The fabulistic nature of this very brief story is indicated initially by the detached tone of its narrator and by the absence of any social context in which its events take place. There is no plot as such; instead, the story very briefly recounts the narrator’s experience at the Marchesa Montetristo’s last evening party and the memorable nature of its “extraordinary conclusion,” in which the artificial island on which the Marchesa lives breaks up and sinks into the sea. Most of the story focuses on the narrator’s recounting of the various important guests he meets during the party.
Perhaps the key word in “A World Ends” is “artificial,” for what characterizes the Marchesa and her guests is their allegiance to art and artifice rather than an affirmation of social reality—which is why the Marchesa’s home is on an artificial island set apart from the real world. The Marchesa hates the mainland because it is hurtful to her spiritual equilibrium; thus she devotes her life to the antique and the forgotten—qualities that she believes typify the “true and eternal.” In fact, the reason the narrator is invited to the party, his one real claim to fame, is that he has sold her the bathtub in which the French revolutionary Jean-Paul Marat was murdered.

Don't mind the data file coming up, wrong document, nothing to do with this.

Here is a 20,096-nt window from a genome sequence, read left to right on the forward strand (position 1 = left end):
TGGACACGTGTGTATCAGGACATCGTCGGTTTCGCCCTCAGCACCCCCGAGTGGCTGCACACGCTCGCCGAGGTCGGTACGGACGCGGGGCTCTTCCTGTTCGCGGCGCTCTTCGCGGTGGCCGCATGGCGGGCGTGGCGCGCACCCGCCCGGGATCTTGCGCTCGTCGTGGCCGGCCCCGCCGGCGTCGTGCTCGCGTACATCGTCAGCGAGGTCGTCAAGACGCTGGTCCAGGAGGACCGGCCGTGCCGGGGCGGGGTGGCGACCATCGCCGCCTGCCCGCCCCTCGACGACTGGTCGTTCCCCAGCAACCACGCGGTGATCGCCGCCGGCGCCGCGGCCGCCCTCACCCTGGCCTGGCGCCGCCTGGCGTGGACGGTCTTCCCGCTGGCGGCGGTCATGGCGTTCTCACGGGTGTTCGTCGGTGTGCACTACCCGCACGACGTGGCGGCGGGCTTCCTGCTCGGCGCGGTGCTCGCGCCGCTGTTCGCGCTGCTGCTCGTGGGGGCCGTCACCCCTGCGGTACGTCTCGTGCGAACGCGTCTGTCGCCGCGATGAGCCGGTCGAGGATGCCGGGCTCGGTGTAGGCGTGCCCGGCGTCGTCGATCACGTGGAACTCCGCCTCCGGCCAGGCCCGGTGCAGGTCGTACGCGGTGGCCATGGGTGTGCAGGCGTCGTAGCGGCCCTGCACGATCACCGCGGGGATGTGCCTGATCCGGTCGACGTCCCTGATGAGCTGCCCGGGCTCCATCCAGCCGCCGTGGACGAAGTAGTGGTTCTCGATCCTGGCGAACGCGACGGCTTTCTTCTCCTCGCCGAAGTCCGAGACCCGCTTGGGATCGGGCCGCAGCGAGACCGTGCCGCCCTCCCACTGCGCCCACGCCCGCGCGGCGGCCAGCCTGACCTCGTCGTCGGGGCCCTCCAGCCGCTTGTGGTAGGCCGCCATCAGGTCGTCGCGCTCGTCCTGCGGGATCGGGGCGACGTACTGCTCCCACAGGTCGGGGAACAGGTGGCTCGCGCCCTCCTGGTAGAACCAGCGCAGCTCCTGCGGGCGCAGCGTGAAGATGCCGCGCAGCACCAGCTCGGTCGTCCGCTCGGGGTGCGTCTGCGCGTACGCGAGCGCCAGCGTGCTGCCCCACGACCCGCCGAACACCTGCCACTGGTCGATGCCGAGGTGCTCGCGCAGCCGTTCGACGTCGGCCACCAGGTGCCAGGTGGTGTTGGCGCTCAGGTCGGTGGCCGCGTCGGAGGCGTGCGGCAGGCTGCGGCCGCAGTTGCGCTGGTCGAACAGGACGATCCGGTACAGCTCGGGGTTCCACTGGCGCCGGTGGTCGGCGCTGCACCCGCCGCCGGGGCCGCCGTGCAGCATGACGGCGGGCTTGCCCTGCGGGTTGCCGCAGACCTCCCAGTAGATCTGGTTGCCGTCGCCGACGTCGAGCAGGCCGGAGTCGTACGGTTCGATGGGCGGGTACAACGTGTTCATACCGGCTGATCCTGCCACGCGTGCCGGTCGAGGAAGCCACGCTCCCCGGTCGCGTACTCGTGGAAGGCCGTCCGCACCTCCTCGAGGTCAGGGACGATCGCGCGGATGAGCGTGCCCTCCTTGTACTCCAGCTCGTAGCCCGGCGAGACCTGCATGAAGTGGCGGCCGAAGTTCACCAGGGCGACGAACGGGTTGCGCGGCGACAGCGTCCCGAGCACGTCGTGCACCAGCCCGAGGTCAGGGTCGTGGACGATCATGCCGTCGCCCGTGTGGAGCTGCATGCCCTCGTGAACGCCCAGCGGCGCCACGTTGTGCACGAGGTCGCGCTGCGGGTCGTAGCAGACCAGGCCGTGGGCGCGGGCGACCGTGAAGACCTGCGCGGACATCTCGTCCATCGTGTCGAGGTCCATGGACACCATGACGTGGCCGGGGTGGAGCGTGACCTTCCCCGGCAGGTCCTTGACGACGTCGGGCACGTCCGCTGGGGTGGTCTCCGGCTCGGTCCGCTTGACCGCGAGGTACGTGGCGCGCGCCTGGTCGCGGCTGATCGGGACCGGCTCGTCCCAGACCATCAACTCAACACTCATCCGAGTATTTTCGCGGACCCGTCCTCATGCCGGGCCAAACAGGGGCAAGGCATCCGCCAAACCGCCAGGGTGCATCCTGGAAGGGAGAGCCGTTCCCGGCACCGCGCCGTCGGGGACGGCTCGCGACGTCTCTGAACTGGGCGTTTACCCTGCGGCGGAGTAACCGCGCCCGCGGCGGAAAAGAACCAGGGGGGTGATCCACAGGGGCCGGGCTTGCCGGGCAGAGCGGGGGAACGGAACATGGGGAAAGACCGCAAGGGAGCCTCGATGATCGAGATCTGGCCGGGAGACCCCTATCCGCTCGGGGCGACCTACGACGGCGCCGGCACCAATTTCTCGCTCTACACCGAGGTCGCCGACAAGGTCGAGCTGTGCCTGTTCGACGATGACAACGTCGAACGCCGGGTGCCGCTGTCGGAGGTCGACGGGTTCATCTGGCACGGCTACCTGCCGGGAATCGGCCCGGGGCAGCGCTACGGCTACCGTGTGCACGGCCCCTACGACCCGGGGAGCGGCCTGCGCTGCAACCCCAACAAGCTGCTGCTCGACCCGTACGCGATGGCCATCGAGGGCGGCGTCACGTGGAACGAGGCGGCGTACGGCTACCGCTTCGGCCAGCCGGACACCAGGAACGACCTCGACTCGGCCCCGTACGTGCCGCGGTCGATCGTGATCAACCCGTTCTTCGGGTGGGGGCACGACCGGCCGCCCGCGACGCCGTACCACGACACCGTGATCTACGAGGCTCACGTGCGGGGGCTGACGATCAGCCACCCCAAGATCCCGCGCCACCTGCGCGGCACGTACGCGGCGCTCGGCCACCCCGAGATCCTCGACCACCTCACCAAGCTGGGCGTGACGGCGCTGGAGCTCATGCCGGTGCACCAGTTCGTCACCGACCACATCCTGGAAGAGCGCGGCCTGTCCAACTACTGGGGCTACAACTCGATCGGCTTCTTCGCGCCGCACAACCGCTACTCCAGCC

All the guests are distinguished by their artistic talents: a woman famous for her rhythmic-expressionistic dance, a famous flutist, a renowned intellectual, an astrologer, a preserver of Celtic customs, a neomystic—all of whom the narrator introduces as if they should be well-known to the reader. In short, as he says, they are the most eminent figures of the age, but all the characters in the story suggest their aesthetic rather than actual existence. Even the...
(The entire section is 716 words.)